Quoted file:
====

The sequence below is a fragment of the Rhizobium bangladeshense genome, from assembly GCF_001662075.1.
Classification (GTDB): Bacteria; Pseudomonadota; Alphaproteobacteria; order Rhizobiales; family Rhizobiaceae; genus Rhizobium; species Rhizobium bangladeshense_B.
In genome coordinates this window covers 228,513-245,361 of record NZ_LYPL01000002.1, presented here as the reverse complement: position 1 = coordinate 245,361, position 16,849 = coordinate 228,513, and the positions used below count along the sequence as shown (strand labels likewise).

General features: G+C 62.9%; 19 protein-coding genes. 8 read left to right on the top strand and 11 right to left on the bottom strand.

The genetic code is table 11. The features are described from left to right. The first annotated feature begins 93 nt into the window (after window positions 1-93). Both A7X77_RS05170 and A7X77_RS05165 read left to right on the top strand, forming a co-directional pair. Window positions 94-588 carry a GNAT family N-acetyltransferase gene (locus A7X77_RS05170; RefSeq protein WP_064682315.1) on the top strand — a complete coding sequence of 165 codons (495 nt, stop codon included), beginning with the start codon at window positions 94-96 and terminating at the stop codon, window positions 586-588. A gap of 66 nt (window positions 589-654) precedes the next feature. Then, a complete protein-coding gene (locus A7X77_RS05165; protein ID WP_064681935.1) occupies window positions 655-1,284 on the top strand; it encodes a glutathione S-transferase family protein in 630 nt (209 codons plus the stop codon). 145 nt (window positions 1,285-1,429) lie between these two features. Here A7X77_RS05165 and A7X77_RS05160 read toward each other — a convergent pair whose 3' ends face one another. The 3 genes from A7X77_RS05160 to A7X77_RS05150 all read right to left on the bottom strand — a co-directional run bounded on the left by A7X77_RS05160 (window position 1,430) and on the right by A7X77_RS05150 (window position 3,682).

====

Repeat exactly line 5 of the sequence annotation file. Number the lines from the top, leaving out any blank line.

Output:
The genetic code is table 11. The features are described from left to right. The first annotated feature begins 93 nt into the window (after window positions 1-93). Both A7X77_RS05170 and A7X77_RS05165 read left to right on the top strand, forming a co-directional pair. Window positions 94-588 carry a GNAT family N-acetyltransferase gene (locus A7X77_RS05170; RefSeq protein WP_064682315.1) on the top strand — a complete coding sequence of 165 codons (495 nt, stop codon included), beginning with the start codon at window positions 94-96 and terminating at the stop codon, window positions 586-588. A gap of 66 nt (window positions 589-654) precedes the next feature. Then, a complete protein-coding gene (locus A7X77_RS05165; protein ID WP_064681935.1) occupies window positions 655-1,284 on the top strand; it encodes a glutathione S-transferase family protein in 630 nt (209 codons plus the stop codon). 145 nt (window positions 1,285-1,429) lie between these two features. Here A7X77_RS05165 and A7X77_RS05160 read toward each other — a convergent pair whose 3' ends face one another. The 3 genes from A7X77_RS05160 to A7X77_RS05150 all read right to left on the bottom strand — a co-directional run bounded on the left by A7X77_RS05160 (window position 1,430) and on the right by A7X77_RS05150 (window position 3,682).